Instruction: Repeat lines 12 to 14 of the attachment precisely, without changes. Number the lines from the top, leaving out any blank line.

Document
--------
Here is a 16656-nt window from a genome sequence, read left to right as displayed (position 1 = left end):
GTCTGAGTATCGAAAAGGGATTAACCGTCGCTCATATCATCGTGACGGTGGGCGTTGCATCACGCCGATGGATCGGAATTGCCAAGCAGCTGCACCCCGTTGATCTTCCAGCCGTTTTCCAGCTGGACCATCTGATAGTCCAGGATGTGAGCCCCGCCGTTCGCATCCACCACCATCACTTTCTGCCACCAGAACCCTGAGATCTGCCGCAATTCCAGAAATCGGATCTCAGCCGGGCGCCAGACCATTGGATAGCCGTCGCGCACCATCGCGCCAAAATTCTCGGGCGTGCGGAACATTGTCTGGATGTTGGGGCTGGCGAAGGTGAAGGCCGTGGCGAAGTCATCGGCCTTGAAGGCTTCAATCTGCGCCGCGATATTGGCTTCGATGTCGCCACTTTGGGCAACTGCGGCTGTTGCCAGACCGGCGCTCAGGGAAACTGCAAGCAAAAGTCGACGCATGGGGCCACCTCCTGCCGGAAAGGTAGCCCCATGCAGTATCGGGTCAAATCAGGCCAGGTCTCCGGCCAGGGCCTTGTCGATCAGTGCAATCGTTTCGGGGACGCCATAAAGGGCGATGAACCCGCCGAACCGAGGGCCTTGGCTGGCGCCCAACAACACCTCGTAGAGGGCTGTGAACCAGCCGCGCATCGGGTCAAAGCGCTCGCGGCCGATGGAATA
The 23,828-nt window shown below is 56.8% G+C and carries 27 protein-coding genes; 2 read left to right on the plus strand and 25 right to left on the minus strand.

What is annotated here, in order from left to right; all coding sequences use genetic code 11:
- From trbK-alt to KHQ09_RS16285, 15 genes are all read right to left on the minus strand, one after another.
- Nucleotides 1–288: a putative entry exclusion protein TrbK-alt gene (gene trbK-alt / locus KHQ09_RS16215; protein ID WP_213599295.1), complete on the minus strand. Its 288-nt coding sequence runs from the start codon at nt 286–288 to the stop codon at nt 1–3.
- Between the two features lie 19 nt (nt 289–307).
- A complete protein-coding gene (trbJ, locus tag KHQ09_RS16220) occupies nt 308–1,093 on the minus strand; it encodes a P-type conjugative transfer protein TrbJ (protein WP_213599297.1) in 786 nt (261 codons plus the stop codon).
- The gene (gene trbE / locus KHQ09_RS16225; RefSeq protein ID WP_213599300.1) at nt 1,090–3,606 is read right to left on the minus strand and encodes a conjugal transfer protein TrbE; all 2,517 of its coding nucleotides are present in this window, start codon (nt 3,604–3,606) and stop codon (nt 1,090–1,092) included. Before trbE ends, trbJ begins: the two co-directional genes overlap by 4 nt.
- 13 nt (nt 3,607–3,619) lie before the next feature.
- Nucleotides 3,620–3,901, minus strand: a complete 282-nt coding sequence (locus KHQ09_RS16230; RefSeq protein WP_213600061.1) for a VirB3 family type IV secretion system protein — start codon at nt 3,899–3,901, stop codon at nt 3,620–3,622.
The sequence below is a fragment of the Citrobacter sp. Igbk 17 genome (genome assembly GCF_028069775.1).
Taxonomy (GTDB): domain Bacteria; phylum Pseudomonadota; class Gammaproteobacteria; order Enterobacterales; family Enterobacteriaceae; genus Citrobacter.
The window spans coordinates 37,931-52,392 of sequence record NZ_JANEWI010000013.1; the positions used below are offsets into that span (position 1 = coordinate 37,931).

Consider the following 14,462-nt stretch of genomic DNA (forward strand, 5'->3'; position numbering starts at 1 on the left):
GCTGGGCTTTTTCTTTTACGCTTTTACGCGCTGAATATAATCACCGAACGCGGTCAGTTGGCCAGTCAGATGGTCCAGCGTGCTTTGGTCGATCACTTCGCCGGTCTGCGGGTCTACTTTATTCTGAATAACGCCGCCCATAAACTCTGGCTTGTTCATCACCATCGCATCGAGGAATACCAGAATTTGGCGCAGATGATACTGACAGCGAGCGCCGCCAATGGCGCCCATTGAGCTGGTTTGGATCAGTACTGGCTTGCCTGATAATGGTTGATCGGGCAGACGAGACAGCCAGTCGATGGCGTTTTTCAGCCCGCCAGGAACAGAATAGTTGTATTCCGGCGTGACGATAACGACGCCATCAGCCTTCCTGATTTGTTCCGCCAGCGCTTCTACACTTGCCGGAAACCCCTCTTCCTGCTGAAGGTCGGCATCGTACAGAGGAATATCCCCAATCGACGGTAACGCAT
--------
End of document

The sequence below is a fragment of the Citrobacter sp. Igbk 17 genome (genome assembly GCF_028069775.1).
Taxonomy (GTDB): domain Bacteria; phylum Pseudomonadota; class Gammaproteobacteria; order Enterobacterales; family Enterobacteriaceae; genus Citrobacter.
The window spans coordinates 37,931-52,392 of sequence record NZ_JANEWI010000013.1; the positions used below are offsets into that span (position 1 = coordinate 37,931).